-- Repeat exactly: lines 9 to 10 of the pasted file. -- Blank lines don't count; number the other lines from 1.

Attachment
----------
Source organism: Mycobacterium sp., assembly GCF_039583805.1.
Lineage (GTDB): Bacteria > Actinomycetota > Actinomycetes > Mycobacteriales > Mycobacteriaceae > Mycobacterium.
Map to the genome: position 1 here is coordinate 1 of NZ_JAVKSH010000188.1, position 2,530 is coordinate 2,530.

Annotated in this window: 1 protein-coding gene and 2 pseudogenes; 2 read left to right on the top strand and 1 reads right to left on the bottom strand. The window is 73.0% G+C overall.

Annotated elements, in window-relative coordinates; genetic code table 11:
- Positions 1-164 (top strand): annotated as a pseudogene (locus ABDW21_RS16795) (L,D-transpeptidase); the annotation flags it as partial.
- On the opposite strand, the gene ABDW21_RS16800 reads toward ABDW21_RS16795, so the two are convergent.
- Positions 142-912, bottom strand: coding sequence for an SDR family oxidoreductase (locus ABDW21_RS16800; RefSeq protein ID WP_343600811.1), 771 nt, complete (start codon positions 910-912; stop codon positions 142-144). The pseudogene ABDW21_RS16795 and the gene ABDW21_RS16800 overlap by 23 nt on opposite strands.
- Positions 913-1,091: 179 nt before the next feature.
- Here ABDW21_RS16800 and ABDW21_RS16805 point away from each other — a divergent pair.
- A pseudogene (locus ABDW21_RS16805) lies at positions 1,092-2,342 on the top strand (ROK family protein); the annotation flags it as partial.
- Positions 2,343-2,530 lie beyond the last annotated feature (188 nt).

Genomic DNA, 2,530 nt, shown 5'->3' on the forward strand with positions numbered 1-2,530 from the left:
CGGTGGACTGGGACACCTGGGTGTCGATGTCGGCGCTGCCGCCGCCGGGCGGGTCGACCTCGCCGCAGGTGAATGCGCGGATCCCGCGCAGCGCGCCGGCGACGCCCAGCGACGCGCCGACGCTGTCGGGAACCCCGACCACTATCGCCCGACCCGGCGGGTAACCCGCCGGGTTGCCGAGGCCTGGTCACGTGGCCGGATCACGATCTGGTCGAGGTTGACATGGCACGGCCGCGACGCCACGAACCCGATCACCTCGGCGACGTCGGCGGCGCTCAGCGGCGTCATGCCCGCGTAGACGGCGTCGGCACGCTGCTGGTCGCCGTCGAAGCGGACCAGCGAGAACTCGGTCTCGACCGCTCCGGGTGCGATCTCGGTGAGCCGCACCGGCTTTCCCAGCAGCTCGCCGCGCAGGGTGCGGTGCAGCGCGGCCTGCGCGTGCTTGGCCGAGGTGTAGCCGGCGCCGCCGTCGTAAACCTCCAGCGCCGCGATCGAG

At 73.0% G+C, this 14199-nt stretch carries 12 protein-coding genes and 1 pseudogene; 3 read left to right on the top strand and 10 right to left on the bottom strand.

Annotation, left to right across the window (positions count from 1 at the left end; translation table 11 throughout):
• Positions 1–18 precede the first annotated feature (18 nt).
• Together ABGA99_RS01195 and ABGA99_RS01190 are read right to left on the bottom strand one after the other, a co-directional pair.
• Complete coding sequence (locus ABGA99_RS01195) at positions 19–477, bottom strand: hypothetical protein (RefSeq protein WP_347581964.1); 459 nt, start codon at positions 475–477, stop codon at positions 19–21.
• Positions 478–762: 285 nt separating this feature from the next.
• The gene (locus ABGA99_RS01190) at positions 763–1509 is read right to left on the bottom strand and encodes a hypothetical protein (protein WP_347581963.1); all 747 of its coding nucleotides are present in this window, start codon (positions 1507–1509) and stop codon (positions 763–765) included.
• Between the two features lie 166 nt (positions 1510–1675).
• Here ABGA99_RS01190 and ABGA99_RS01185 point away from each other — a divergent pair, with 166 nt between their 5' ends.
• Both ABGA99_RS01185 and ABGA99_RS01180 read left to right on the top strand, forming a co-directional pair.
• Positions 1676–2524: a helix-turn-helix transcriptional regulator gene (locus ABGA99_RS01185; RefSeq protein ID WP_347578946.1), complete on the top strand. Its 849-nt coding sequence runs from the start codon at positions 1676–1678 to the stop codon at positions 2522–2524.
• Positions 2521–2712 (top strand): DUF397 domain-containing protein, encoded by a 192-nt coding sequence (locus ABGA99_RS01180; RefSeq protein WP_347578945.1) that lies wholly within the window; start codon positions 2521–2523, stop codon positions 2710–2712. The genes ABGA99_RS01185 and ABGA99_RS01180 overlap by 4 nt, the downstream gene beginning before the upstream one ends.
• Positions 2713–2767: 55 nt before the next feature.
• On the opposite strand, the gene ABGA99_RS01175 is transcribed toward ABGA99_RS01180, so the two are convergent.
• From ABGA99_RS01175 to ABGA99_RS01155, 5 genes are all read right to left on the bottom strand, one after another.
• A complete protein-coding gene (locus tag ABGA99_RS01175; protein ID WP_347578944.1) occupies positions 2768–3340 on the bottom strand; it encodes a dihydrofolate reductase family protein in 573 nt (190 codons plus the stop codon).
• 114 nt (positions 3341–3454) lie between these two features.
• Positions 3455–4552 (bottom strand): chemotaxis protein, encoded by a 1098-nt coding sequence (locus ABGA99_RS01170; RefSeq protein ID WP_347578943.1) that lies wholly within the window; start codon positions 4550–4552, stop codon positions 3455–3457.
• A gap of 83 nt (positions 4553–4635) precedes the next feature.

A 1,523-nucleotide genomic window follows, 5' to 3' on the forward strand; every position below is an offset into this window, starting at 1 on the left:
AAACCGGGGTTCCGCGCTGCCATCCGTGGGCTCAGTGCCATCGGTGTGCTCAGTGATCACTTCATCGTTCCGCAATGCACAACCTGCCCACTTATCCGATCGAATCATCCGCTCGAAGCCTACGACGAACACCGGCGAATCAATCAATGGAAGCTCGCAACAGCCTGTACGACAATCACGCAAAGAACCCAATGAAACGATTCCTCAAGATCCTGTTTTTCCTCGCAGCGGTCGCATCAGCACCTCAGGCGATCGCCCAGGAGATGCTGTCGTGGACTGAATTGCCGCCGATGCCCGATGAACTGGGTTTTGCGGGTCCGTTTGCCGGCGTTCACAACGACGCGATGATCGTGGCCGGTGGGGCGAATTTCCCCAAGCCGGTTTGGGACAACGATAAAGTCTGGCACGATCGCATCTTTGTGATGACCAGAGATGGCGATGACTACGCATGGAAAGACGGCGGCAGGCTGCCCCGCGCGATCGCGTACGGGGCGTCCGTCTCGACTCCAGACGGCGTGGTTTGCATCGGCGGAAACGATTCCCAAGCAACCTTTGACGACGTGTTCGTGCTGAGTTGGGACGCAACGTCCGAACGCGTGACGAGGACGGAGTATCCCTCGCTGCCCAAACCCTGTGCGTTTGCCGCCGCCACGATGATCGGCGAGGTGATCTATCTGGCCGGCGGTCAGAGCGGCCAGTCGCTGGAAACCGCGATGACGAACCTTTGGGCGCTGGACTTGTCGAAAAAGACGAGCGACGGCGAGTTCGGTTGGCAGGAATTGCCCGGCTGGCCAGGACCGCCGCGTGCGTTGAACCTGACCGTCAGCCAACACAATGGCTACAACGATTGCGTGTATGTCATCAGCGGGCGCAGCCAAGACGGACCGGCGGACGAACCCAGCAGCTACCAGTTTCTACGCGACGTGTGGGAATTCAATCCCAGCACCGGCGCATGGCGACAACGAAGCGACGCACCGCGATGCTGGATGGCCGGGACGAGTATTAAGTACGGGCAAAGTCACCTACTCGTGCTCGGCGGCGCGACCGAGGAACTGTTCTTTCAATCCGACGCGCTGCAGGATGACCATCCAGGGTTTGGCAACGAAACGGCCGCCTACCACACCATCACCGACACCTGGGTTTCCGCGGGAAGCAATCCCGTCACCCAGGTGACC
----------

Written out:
- Positions 913-1,091: 179 nt before the next feature.
- Here ABDW21_RS16800 and ABDW21_RS16805 point away from each other — a divergent pair.